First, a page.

Cachagee said Canada’s role as administrator for the settlement agreement led to serious conflicts of interest on the government’s part.

“You look back at our research and there was a series of exchanges, but when an issue became critical, that there was a strong possibility that that was going to cost Canada large sums of money because they were administering the, excuse me, while they were administering the settlement agreement, they had the ability to hijack and curtail or put restrictions on certain areas of discussion and topics,” he said.

“If something became too hot for them, they had they had their own way of shutting it down, and that’s why throughout the payments and throughout the IAP, there was very very little discussion. The organization I worked for in Ontario, we did over 3,000, maybe 4,000 health support hearings and every now and then you’d hear during those hearings, they were very confidential, but you’d hear discussions and statements made about someone passing away when they were there.

“But that’s all. Then the conversation would be would be set aside because it didn’t have anything to do with that person’s own claim. So they controlled that. And again, by them controlling it, there was restrictions put on what we could discuss and one of them was the missing graves.”

The report said the justice ministry has records that could help locate lost or missing children, including possibly those who died in the schools.

“The Department of Justice has records that have not been accessed by researchers,” the report said.

APTN asked if they found in their research that the Justice Department is preventing access to information that would help fill in some of the blanks.

“Big time. We wanted to get the pay lists. If you can get the pay list for the treaty monies, it would give us the names of a lot of those children that were buried there, but they refused to do that under the Privacy Act,” he said.

“So this whole settlement agreement, it says it’s Indian . . . INAC or Indigenous Affairs Canada, it’s the department of justice, they’re the ones that really administer the terms and conditions and the parameters of which the settlement agreement functioned and what was paid out, how it was paid out, and they made all the decisions on it.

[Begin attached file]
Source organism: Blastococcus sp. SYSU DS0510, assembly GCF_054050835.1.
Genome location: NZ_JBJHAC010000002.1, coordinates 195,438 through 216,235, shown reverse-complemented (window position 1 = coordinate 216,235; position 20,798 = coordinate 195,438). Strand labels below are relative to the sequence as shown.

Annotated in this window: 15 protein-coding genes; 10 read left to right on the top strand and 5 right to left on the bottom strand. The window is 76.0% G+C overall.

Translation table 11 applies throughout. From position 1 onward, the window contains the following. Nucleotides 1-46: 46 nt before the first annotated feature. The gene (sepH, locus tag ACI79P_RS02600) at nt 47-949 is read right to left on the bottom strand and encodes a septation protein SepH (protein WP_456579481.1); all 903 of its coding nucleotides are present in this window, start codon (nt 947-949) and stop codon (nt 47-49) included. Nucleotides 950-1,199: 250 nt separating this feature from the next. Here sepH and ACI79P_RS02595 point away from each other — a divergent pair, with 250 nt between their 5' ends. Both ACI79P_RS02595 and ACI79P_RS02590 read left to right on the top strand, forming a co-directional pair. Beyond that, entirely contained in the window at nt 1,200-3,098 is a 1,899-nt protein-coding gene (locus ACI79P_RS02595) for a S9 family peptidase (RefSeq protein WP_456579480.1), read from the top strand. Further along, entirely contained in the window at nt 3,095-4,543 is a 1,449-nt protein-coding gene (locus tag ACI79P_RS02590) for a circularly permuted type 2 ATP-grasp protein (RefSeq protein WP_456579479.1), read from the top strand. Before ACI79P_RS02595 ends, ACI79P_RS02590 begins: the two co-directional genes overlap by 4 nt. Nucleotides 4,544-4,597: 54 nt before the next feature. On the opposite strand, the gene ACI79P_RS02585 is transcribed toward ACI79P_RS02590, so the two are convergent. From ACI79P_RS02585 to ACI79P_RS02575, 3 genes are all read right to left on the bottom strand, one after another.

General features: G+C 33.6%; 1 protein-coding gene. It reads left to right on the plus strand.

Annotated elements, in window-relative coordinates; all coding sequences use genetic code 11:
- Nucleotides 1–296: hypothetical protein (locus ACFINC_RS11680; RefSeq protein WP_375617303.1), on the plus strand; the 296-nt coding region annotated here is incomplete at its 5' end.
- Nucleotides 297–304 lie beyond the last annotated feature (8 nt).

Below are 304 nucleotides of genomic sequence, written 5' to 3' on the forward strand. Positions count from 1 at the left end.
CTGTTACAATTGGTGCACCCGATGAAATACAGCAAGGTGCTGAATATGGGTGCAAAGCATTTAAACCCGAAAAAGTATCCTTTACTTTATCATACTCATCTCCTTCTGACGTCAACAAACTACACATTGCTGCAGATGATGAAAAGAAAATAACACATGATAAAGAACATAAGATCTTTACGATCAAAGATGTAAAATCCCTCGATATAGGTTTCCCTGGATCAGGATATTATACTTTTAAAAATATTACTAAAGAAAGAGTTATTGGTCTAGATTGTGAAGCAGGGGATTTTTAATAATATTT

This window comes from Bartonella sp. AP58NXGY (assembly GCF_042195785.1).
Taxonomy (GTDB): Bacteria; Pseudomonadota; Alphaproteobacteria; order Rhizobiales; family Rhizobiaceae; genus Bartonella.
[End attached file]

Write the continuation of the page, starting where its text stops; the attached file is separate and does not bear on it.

Treaty payments


There were many horror stories told by survivors about their experience with the Independent Assessment Process more commonly known as the IAP.

Cachagee says there is still a lot of accountability to be had regarding the settlement agreement.

“The way the IAP hearings worked, there was a high degree of confidentiality and what they were supposed to do, they’re supposed to also apply and provide a high degree of comfort for the survivors or for the claimants. Some did, some didn’t. Depending on who the adjudicator was, and some adjudicators were excellent and some of them were horrible.

“I can remember my first adjudication, one of my first adjudication hearings I did. The adjudicator came in on the Greyhound bus from Winnipeg and it was in Kenora, Ontario. They brought the old man and he was 82. His wife accompanied him, she was 83. The translator never showed up, and the guy that drove the [wheelchair transit bus], ended up doing the translation. He wasn’t a trained translator, but the man was in a wheelchair.

“I think, was in the Comfort Inn in Kenora. At that time they didn’t have wheelchair accessibility. So we’ve got him in, we’ve got him into the hearing room and they went through the adjudication. There was no Kleenex, there was no nothing for the old man to drink. He was diabetic. It was just it was just a mess.

“But the part that got to me that really got to me was the old man had to use the bathroom. He couldn’t get into the bathroom because it wasn’t wheelchair accessible. So what they did is they bought a water bottle out. And they gave it to the old man. They told him to pee in it. You know, here’s a man that’s suffered the worst indignity, as a child. He goes through this process, hoping at the age of 83, he’s going to find some closure and some comfort, and he’s going to be treated decently and this is how the system treated him.

“It was absolutely horrible. Well, I blew a gasket. I blew a gasket and I got back and I thought, oh, well, when this thing gets back when this gets back to the IAP Secretariat, the phone call we made, they’ll say ‘[the adjudicator’s] unsuitable for this.’ But all we got back was apologies from everyone acknowledging how the system had failed them and that’s just one of the things that we’ve dealt with over the years.

“And that old man passed away and the translation was incomplete because I caught a lot of it and you couldn’t blame the translator because he wasn’t trained in that area. And that happened all across the country. So, you know, and I don’t even know if the old man received his proper his proper level of payment back. So, you know, these are the things that happened.

Executive Producer

Paul has been described by the Ryerson Review of Journalism as “one of Canada’s best Aboriginal affairs investigative reporters.” He won the Journalists for Human Rights annual Lifetime Achievement award in 2016. Prior to joining APTN, Paul served as national news editor/senior writer for Windspeaker, an Edmonton-based Aboriginal news publication distributed nationally. His stint with Windspeaker began in 1997, after nearly five years with the Six Nations weekly newspaper Tekawennake.